You've got to be kidding. It's been almost ten years since I was actively training a completely ignorant dog. I'll HAVE to learn whatever method I use this time at least almost like I had never done it before .

    I'll admit I don't understand "force" fetching a dog. My dogs have all WANTED to go get the bird (dummy, stick, etc.) and bring it back to me. I haven't had any that wouldn't pick up a bird or wouldn't give it to me easily. Now my first one had a hard mouth. Made me think I was a great shot. All the birds looked like they had been centered in the pattern , but he didn't eat them or play tug of war, just didn't want them to get away.

    I got my first pup in Feb. 1980. I was in grad school working with javelinas and, of all things, goats. Part of the pasture had an extremely hot, hot fence to deter coyotes from getting to the goats. One of the first days I had the pup, I took him with me to the research area. I was letting him run loose as I walked along. He was staying very close but all of a sudden he ran a bit ahead down the path to where we had a gate to get through the hot fence. The bottom wire was necessarily only about 6 inches or so off the ground to keep coyotes from scooting under the fence. Now I hadn't been thinking about the fence until the pup ran toward it. (Ya'll can probably see where this is headed). Just as he started to go under it I yelled NO!!! and began running toward him. Well, the first pulse caught him when he was about half through and just basically paralyzed him. It probably hit him about 3 or 4 times before I booted him through (hit me once through the boot). He ran yelping about ten feet and collapsed under a bush. Now, that pup didn't know what he had done wrong, but he knew that somehow I had reached out and smacked him just after yelling NO! I see how an e-collar could be very useful. That dog learned in one painful lesson that I was GOD. I see lots of guys hunting their dogs with the collar on, making me believe that they learn that they don't have to mind if they aren't wearing one. I just don't like that.

    One funny result was that for the rest of his life he would not TOUCH any kind of fence. He wouldn't mark a chain link or stand up and put his feet on the top rail and would NOT go through a 5 strand barbed wire fence. If I had a cripple that flew 100yds to a fence and then dropped 1ft on the other side, he would run RIGHT to the fence and sit. I had to walk the 100yds and pull the wire out of his way and tell him OK.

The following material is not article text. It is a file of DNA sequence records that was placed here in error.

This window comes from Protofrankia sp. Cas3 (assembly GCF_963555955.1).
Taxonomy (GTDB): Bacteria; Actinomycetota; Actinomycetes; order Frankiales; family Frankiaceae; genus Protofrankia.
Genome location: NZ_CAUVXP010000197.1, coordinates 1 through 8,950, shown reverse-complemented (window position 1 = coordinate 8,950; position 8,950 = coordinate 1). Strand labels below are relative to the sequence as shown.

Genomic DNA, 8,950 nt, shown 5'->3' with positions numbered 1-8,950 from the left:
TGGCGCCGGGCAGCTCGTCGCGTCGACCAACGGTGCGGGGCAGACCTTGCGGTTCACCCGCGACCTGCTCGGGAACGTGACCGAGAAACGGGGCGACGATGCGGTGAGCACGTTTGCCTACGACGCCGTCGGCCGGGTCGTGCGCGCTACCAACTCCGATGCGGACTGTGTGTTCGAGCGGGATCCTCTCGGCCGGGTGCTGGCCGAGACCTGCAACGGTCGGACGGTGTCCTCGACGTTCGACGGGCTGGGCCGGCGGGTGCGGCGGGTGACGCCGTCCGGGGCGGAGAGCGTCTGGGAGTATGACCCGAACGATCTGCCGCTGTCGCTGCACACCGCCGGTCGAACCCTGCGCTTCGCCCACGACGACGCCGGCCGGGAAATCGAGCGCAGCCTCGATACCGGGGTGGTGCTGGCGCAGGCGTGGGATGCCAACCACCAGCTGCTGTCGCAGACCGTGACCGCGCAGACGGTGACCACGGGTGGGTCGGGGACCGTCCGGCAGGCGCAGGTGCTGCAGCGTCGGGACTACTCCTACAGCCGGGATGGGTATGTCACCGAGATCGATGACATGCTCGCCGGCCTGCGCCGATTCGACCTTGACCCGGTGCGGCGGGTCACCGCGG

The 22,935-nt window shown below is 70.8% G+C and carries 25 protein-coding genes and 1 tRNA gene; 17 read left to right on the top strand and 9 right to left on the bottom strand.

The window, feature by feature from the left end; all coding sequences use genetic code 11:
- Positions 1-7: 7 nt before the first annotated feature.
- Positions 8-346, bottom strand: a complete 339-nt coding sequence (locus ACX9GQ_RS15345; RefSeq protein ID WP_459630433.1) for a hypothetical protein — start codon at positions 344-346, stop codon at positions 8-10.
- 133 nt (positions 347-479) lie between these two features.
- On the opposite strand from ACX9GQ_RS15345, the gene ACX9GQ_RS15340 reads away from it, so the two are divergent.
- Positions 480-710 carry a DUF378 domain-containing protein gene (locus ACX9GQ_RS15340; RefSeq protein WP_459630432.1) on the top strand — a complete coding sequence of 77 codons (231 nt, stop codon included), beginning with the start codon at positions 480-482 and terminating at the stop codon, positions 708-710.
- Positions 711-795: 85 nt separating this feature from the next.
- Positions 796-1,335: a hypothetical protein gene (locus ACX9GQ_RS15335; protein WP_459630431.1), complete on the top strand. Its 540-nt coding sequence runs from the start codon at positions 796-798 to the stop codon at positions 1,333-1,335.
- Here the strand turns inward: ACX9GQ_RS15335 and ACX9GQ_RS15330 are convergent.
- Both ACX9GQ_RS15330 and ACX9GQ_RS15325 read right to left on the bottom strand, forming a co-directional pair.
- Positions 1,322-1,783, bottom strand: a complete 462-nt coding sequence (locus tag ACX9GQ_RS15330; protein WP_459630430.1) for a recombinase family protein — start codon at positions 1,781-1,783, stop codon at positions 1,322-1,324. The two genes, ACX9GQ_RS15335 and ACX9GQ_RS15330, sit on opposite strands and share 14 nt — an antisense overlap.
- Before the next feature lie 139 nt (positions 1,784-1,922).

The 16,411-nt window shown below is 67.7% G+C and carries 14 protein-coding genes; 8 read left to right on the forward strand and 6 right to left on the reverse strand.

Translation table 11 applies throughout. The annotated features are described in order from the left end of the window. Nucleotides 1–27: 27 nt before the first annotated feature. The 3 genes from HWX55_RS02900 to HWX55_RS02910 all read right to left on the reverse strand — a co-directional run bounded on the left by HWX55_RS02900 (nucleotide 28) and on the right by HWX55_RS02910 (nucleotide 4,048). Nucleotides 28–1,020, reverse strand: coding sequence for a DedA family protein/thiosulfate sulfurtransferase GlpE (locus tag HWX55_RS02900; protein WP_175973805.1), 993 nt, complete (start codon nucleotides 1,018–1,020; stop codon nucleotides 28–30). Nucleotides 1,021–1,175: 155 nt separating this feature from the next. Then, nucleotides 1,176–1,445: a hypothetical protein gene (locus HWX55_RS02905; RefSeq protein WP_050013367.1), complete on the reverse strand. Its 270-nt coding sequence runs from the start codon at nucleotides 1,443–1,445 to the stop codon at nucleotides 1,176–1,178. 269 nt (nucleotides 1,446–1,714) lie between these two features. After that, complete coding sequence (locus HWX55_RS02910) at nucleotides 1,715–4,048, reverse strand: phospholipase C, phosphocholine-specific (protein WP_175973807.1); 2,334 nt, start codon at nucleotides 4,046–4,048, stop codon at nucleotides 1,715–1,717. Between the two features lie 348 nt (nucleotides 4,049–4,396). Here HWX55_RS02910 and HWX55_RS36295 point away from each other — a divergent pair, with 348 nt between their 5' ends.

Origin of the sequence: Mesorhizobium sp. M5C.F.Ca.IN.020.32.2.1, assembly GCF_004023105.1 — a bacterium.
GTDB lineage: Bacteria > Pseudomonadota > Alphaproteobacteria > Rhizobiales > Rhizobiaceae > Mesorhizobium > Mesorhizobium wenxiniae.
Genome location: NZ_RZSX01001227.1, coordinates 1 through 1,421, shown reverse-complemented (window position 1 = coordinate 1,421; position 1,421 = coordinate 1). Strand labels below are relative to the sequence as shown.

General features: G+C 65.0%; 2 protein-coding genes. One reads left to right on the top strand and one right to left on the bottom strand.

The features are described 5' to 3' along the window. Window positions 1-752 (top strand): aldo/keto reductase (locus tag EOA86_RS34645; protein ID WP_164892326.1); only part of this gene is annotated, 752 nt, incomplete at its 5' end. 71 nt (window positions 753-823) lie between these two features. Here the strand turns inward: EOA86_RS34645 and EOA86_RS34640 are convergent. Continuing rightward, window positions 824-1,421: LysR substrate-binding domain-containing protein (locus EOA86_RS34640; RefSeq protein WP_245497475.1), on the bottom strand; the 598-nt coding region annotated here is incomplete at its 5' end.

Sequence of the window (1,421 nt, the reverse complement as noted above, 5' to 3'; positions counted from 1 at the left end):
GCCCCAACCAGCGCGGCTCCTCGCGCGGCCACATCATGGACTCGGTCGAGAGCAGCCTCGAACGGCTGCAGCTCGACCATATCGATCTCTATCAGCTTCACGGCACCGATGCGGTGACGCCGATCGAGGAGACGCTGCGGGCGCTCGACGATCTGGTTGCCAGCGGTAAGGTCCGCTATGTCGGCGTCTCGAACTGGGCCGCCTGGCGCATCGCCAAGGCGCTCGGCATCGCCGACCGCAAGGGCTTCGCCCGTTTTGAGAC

HPL

    PS, I'm also ao bit concerned about accidentally taking the spark out of the dog.
    Any doctrine that weakens personal responsibility for judgment and for action helps create the attitudes that welcome and support the totalitarian state.
    (John Dewey)

    Associate yourself with men of good quality if you esteem your own reputation; for 'tis better to be alone than in bad company.
    (George Washington)

    Gig'em Aggies!! BTCO'77HOO t.u.!!

    www.HughLieck.photoshelter.com

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    Senior Member Dave Farrar's Avatar
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    I think that's how Robert Milner of Duckhill Kennels trains. He has a couple of books on his website.
    http://www.duckhillkennels.com/dogs/gundogs.php
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    Senior Member MooseGooser's Avatar
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    Old thread! Lots of information (opinions) from some fun folks

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    My Christian Name is Michael Baker..
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  11. #9
    Senior Member Steve Shaver's Avatar
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    Just about any program or method will work collar or no collar. For a hunting dog I don't think the collar is at all necessary. Everything to start with is up close and personal no need for the collar and needs to be taught with out it anyway. If raised right and obedience taught thoroughly voice commands is all you need. Just learn the methods to train for certain things like double T and teach everything slow and thorough in very small steps. Most important is to use a flow chart (I like Lardy's flow chart) and don't skip steps.